Categories: Giveaways

Are Michigan’s Corporate Giveaways Masking the State’s Real Problem? – Michigan Capitol Confidential

In June, when the Michigan House Appropriations Committee accepted a request from Ford Motor Co. of $100 million, promising to create 3,030 new electric vehicle jobs, Rep. Jeff Yaroch, R-Richmond, asked: “Is that who we are. stay, what do we have to pay the companies to stay?”

His answer came a week later, in the Senate Appropriations Committee.

Gabby Bruno, Ford’s director of economic development, told the committee, “These jobs and investments would not be possible without the support of the state.”

Yaroch really wondered if there are other approaches that might work to attract business, such as rolling back regulations or having a lower tax burden.

Time and time again, Michigan’s largest companies require state grants to expand in Michigan. For lawmakers and taxpayers and observers the question must be, why?

Do these businesses need special arrangements because the economics of business expansion don’t work in Michigan? If the economy isn’t working for Michigan’s biggest businesses, how much worse off for its small businesses? It’s hard to see how targeted gifts change that dynamic. If anything, they mask it.

The rejection nature of the deal was another problem. It didn’t take a vote of the full Michigan legislature, or a signature from Governor Gretchen Whitmer, for Ford to get the $100 million. All it needed was a majority vote in two committees, the House and the Senate.

While Michigan residents send 148 lawmakers to Lansing, only 46 were eligible to vote on Ford’s $100 million. Should big business be handled in back rooms?

“The process is working as it should,” Quentin Messer Jr., leader of the Michigan Economic Development Corporation, said at the June 23 meeting of the Senate Appropriations Committee. “No money has been distributed or distributed to Ford, and that doesn’t happen until this body approves that process, as the House did.”

What that meant was this: The state’s $100 million disbursement for a potential $1.16 billion project has been approved by the MEDC board and the House Appropriations Committee. The Senate Appropriations Committee is the final step.

This final step turned out to be more like a rubber stamp. The House committee had a livelier discussion than its Senate counterpart on the transfer of taxpayer funds, lasting about an hour.

Things moved faster in the Senate. Not quite eight minutes after the roll call began, and without a single question from a committee member, the Senate Appropriations Committee approved the $100 million by a vote of 14 to 3, with a absent legislator His House Appropriations counterparts had approved the transfer by a 20-8 vote.

The headlines immediately blasted the good news: Ford was expanding into Michigan.

July brought the bad news: Ford would lay off 8,000 people to expand electric vehicle operations.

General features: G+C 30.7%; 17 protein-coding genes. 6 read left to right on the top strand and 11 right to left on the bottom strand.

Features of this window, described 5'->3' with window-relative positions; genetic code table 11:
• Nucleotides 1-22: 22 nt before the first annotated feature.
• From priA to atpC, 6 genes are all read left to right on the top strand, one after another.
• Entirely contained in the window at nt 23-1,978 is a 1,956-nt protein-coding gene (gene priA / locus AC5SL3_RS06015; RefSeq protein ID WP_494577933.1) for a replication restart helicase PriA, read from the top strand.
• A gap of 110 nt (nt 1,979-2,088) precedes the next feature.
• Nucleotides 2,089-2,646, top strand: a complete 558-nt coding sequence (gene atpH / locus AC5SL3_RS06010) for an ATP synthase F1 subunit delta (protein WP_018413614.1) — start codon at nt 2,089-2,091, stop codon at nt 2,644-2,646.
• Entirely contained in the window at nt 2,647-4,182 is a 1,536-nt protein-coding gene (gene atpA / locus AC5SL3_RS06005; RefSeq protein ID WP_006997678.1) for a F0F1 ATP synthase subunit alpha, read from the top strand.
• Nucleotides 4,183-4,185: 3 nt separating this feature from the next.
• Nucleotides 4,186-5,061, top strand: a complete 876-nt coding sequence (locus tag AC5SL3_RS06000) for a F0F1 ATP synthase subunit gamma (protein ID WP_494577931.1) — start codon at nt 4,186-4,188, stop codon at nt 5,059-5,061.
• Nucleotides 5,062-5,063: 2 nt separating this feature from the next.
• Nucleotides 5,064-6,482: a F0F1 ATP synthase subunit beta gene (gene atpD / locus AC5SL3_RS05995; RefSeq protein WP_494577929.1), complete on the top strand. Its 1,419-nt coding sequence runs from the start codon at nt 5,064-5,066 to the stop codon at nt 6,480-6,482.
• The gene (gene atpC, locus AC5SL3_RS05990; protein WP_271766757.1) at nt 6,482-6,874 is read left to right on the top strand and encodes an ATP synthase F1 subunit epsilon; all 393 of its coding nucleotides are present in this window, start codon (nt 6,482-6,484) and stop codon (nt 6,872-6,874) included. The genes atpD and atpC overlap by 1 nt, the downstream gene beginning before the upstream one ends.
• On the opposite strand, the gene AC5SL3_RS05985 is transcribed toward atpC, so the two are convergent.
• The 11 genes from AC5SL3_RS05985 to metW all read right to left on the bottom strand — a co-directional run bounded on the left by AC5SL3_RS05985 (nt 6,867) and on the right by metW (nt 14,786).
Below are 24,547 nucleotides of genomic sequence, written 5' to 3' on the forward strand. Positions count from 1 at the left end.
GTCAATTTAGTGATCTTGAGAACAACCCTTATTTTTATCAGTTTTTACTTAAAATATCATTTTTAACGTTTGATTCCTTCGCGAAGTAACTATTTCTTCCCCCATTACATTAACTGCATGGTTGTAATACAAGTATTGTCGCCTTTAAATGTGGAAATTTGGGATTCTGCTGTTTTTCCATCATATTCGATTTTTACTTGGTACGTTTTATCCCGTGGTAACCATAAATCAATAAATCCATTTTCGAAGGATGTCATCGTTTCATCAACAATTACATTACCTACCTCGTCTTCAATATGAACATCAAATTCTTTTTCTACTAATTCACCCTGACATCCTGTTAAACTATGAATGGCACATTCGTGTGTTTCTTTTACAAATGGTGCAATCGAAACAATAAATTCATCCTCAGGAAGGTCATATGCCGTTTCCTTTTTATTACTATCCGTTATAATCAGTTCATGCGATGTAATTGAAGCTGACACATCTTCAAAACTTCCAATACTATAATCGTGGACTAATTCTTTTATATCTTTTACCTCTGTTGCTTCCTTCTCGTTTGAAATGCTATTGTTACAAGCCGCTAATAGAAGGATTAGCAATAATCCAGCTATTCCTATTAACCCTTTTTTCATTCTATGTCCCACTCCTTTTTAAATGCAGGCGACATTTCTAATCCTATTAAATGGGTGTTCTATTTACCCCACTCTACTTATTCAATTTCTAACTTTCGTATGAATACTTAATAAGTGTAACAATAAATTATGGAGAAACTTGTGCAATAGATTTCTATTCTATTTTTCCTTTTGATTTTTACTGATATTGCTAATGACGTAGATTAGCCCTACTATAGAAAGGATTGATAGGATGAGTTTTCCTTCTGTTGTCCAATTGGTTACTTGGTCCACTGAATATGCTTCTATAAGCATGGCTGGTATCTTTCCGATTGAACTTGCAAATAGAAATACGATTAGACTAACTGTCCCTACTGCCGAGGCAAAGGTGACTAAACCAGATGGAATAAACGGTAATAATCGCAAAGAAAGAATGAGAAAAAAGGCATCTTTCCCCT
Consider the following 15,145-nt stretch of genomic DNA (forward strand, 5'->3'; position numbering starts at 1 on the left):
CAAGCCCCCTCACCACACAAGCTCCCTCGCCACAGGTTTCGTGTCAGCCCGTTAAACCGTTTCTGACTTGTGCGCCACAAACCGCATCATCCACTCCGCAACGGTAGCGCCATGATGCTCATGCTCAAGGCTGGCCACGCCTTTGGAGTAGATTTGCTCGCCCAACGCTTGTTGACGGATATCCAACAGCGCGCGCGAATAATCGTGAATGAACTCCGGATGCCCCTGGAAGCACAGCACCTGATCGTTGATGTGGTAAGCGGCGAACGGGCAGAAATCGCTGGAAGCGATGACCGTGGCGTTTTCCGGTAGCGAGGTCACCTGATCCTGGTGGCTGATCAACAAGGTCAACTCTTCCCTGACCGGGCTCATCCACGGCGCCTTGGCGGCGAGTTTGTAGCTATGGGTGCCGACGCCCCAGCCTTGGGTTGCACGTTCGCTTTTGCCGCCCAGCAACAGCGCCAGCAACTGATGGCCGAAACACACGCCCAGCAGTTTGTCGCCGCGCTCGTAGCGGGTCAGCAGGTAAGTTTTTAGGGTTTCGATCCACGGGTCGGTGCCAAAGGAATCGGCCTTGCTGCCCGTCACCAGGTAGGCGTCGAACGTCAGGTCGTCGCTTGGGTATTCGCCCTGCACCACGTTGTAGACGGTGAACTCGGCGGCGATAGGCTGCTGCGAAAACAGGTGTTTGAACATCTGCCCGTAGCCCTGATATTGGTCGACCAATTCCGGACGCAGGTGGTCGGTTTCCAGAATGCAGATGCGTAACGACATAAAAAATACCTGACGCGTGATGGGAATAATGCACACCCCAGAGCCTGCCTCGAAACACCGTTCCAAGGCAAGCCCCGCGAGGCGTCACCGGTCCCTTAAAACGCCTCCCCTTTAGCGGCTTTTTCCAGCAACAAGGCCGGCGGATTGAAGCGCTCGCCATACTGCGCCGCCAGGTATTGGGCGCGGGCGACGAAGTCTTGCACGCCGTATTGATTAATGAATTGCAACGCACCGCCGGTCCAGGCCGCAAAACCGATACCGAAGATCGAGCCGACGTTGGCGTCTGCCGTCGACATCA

House Appropriations Chairman Thomas Albert, R-Lowell, had pressed the MEDC to explain what safeguards are in place to ensure Ford honors its commitment, saying, “There could be layoffs today or tomorrow.”

“What is the definition of a job created?” Albert asked too.

MEDC’s Josh Hund said the projected job numbers refer to net jobs: 3,030 jobs on top of the 22,190 manufacturing jobs Ford had in Michigan at the time. The jobs must be maintained for 12 months and “must be above” the benchmark number for Ford to honor the deal.

If, by June 30, 2025, Ford has not hired for 3,030 net jobs and met 90% of its hiring goals at each of the five facilities supported by the transfer, the MEDC could work to recover part of the $100 million grant.

“If at that time we determine that some of those jobs do not meet that 12-month maintenance period, or other conditions attached to those jobs, they would not count and the company would have to return a portion of the subsidies,” MEDC attorney Christin Armstrong told the House committee.

But would he? Realistic? If Michigan feels it needs to give Ford $100 million to create 3,000 jobs, why wouldn’t it also feel the need to waive the clawback provision?

For Rep. Sue Allor, R-Wolverine, the legislative handover was not upsetting. The full Legislature had spoken, he said, when it approved $1 billion in economic development funds. The Strategic Outreach and Attraction Reserve, or SOAR, was set aside for this occasion.

Allor has no problem with legislative transfers, as a general proposition. But he voted no to this particular transfer.

“Too many freebies,” Allor told Michigan Capitol Confidential about the transfer, officially known as Legislative Transfer Package 2022-4. “And where does this money come from? It comes from the taxpayer.”

Sen. Adam Hollier, D-Detroit, voted yes on the transfer. He told CapCon that he still supports it, even after the reported layoffs.

“Our expectation is that if there are changes in the market, there may be losses in the traditional internal combustion engine space, but we know there will be gains in the electric vehicle space, and we need to make sure that those The earnings are in Michigan, that the new jobs being hired are here in Michigan and that the growth is here in Michigan,” Hollier said.

“When they talk about reducing it, we hope and expect that it will be reduced in other states,” Hollier added.

Sen. Jim Runestad, R-White Lake, has not heard those assurances. He voted no on the transfer.

“I found that there are a lot of small print issues that come up, and I think we’re seeing that with this,” Runestad said. “How can they say, ‘We’re hiring with this hand and we’re firing with this hand?’ You just couldn’t give $100 million to one company, when they all need tax breaks.”

James David Dickson is the editor-in-chief of Michigan Capitol Confidential. He writes a Sunday column on government issues in Michigan. Email him at


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